Church Education Trust

Christian Belief



The plausibility of the claim.

The plausibility of the claim that God has revealed Himself to mankind is usually given the title "Presumptive evidences" because they show why it is reasonable to expect God to reveal Himself. They answer the questions, "Is a special revelation necessary? Is it possible? Is it probable?"

a.The Nesessity for Special Revelation.

At least four reasons can be given why special revelation is necessary.

  1. Firstly, neither general or intuition is sufficient to give man an understanding of the nature of God what He is and His character, nor of what humankind ought to be to be his best.
  2. Secondly, no sin had entered when general revelation was first given at creation and therefore it has nothing to say concerning sin.
  3. Thirdly, general and natural revelation has failed; man has not sought the true God not guided his life aright without the guidance of a special revelation.
  4. Fourthly, communion with God has been broken by sin and therefore it is necessary for God to reveal himself in a special way to man. To sum up, special revelation is therefore necessary to reveal the nature of God, the cure for sin and the way back into communion and fellowship with God.

b. The possibility of Special Revelation.

If God be a person and has created man with a personality, surely there can be no reason why God cannot reveal himself in a special way to humankind. Surely the one who has made man with powers of reasoning and understanding, with powers of thought and communication of thought in speech and in other ways, is able to find a way to communicate with man.

c. The Probability of Special revelation.

Some have objected to the idea of a special revelation on the grounds that it is derogatory to the wisdom of God because it seems to amend His previous revelation. As Wiley points out, however, this objection is not valid. Special Revelation is merely on a higher ground and more personal than general revelation and therefore, man being a person, it is altogether probable. It is God speaking to man specifically.

Moreover if God has created us, it is surely unlikely that he would not find a means of communicating with us. Surely the God who has supplied in that world all that is required to satisfy man`s various physical and mental cravings will supply that which will satisfy man`s spiritual cravings.

2. The Character of Christian Revelation.

Our original definition of revelation said that it was "the unveiling or disclosing of God`s redeeming purpose to humankind". The whole of the character of Christian Revelation gathers round this thought.

a.Christ himself is the Revelation of God.

This is especially so in His redemptive work. He is the "brightness of God`s Glory and the express image of His person and upholding all things by the word of His power." (Hebrews 1:3) "The knowledge of the glory of God is seen in the face of Jesus Christ". (2 Cor.4:6, john 1:1,18).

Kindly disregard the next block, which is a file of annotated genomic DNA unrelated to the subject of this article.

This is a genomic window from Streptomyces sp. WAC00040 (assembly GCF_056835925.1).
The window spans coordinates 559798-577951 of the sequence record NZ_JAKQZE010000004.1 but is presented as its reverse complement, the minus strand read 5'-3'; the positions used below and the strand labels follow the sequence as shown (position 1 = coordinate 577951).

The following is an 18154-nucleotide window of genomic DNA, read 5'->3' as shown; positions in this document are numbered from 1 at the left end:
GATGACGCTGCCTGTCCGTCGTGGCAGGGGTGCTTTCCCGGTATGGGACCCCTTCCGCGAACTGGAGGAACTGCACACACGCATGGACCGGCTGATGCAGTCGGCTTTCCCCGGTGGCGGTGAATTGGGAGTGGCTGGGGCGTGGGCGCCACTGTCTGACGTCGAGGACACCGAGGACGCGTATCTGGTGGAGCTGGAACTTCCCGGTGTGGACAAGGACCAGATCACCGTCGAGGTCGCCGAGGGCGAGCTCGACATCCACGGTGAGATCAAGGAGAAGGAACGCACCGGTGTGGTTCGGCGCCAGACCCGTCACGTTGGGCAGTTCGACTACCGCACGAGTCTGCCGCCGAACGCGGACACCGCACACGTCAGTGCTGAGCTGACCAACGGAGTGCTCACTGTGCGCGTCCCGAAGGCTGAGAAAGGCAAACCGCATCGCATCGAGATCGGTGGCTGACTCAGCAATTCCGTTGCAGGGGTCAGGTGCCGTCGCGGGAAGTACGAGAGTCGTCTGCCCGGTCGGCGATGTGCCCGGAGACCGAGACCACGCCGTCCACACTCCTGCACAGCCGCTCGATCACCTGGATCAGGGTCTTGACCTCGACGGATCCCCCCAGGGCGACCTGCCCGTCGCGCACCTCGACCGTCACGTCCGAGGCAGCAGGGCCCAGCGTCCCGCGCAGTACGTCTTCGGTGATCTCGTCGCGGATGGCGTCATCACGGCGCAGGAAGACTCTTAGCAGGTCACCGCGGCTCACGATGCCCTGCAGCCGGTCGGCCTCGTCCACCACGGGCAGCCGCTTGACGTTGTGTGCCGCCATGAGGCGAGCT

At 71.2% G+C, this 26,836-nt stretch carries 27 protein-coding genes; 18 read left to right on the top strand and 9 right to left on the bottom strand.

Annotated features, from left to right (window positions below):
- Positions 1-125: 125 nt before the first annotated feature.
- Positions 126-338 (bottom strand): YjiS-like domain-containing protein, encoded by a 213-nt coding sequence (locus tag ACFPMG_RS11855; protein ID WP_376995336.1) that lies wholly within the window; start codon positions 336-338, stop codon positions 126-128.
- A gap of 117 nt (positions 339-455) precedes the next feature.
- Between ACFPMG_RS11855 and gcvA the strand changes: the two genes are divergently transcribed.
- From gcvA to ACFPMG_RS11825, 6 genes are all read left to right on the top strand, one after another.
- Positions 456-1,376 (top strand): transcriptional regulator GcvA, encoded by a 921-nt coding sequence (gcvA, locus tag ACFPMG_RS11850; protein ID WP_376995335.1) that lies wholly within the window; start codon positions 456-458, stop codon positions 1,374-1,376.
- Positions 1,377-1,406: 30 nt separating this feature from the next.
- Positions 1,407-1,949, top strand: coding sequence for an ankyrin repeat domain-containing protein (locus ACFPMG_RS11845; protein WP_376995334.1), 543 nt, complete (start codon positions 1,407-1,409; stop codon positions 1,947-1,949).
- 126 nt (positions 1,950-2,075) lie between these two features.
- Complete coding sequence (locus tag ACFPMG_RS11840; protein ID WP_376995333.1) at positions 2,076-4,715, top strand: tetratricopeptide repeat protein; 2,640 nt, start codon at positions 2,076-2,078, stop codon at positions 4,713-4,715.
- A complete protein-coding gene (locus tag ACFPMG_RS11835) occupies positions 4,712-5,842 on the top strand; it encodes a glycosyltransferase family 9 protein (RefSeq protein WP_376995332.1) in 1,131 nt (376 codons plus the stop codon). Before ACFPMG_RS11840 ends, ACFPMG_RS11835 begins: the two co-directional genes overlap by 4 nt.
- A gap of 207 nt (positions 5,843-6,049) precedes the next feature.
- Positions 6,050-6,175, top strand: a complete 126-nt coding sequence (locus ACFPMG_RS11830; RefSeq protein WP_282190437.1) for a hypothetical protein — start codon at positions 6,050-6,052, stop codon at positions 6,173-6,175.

Our Lord states clearly, "I am the way,the truth and the life; no man cometh unto the father but by me." (John 14:6). There is no other true revelation of God and there is no other way to fellowship with God than through Jesus Christ.

b.This revelation is recorded for us in the scripture.

Christ`s incarnation and redemptive acts of God in the death and resurrection of the Lord Jesus Christ took place in specific times in history and  can only be known as they are recorded for us in writing.

The life and teaching of our Lord, His death and resurrection and their meaning for humankind could only be known for future generations as there came into being a recorded account of them. Likewise all the redemptive work of God in the world which led up to the coming of Christ needed to be recorded for the full understanding of God`s plan and purpose.

The only record we have of this revelation is that which is contained in the Bible. Therefore God`s revelation to mankind must be considered as identical with the Bible. The complete scriptures are the perfect revelation of Christ and become God`s word to us.

As McPherson says in his Christian Dogmatics suggests that, "Christianity owes its existence to Christ, the revealer of God, but knowledge is immediately set forth in the scriptures, which must be received and understood by the heart and mind of the believer." p.27.

It must be remembered that the personal word manifests Himself in and through the written word and this written word is therefore always subordinate to the personal living word. Thus there must be maintained a living synthesis between the written word and the personal word otherwise the Bible comes to hold a false position.

There are three dangers that arise in our approach to the Bible; that of making it inferior to the decisions of the church as in Roman Catholicism; that of substituting it for the living word which leads to legalism and adherence to creeds rather than knowledge of a person; and that of isolating it from the living word and thus making it merely a book among books subjecting it entirely to human reason as in the case of rationalism.

c.The scriptures contain and coincide with the Christian Faith.

These scriptures, therefore, as the body of revealed truth, are from an objective point of view, the Christian Faith. If they are viewed subjectively as received by the believer into his own life, they become his own in faith and assurance, in other words they become his own Christian Faith.

Wiley reflects that the Christian Faith "is the acceptance by man of the revelation of God given in Christ and recorded in the Holy Scriptures. It is the revealed truth incorporated in  the personal life, and made vital and dynamic by being embodied in human personality." (Intro. to Christian theology pp.42-43).

The Christian Revelation is addressed primarily to faith, and a word should be included here concerning the nature and working of this faith. It is not merely the exercise of the emotional side of man`s nature; it calls into action the whole of man`s personality, his reason, his will and his emotions.

The faculty of believing is therefore the highest exercise of man as a personal being. Where mysticism or the emotional side is overemphasised, we have fanaticism and where the intellectual side, we have rationalism.